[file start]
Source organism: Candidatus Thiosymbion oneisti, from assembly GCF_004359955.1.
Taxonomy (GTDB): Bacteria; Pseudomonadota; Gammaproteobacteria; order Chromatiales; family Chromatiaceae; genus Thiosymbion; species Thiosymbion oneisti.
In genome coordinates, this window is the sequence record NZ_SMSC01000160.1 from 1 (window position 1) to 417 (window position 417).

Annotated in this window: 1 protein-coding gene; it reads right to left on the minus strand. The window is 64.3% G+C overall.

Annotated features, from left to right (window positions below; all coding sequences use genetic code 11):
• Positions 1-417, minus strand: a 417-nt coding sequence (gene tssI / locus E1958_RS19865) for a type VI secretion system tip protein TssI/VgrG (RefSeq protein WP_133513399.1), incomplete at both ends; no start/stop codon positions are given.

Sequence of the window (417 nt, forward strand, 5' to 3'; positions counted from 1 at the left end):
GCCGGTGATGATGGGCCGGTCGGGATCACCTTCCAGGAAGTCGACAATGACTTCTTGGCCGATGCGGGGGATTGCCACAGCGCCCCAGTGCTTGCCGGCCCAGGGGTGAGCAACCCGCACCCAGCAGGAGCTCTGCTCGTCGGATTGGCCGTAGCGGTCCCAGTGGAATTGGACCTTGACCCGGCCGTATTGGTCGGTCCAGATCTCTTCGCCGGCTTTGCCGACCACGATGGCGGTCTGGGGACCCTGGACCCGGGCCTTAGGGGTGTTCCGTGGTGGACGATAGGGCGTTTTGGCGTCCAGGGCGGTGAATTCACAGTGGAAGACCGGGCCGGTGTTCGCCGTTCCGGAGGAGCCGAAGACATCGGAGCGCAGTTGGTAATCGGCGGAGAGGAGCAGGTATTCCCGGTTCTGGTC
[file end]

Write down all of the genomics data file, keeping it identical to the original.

Source organism: Candidatus Thiosymbion oneisti, from assembly GCF_004359955.1.
Taxonomy (GTDB): Bacteria; Pseudomonadota; Gammaproteobacteria; order Chromatiales; family Chromatiaceae; genus Thiosymbion; species Thiosymbion oneisti.
In genome coordinates, this window is the sequence record NZ_SMSC01000160.1 from 1 (window position 1) to 417 (window position 417).

Annotated in this window: 1 protein-coding gene; it reads right to left on the minus strand. The window is 64.3% G+C overall.

Annotated features, from left to right (window positions below; all coding sequences use genetic code 11):
• Positions 1-417, minus strand: a 417-nt coding sequence (gene tssI / locus E1958_RS19865) for a type VI secretion system tip protein TssI/VgrG (RefSeq protein WP_133513399.1), incomplete at both ends; no start/stop codon positions are given.

Sequence of the window (417 nt, forward strand, 5' to 3'; positions counted from 1 at the left end):
GCCGGTGATGATGGGCCGGTCGGGATCACCTTCCAGGAAGTCGACAATGACTTCTTGGCCGATGCGGGGGATTGCCACAGCGCCCCAGTGCTTGCCGGCCCAGGGGTGAGCAACCCGCACCCAGCAGGAGCTCTGCTCGTCGGATTGGCCGTAGCGGTCCCAGTGGAATTGGACCTTGACCCGGCCGTATTGGTCGGTCCAGATCTCTTCGCCGGCTTTGCCGACCACGATGGCGGTCTGGGGACCCTGGACCCGGGCCTTAGGGGTGTTCCGTGGTGGACGATAGGGCGTTTTGGCGTCCAGGGCGGTGAATTCACAGTGGAAGACCGGGCCGGTGTTCGCCGTTCCGGAGGAGCCGAAGACATCGGAGCGCAGTTGGTAATCGGCGGAGAGGAGCAGGTATTCCCGGTTCTGGTC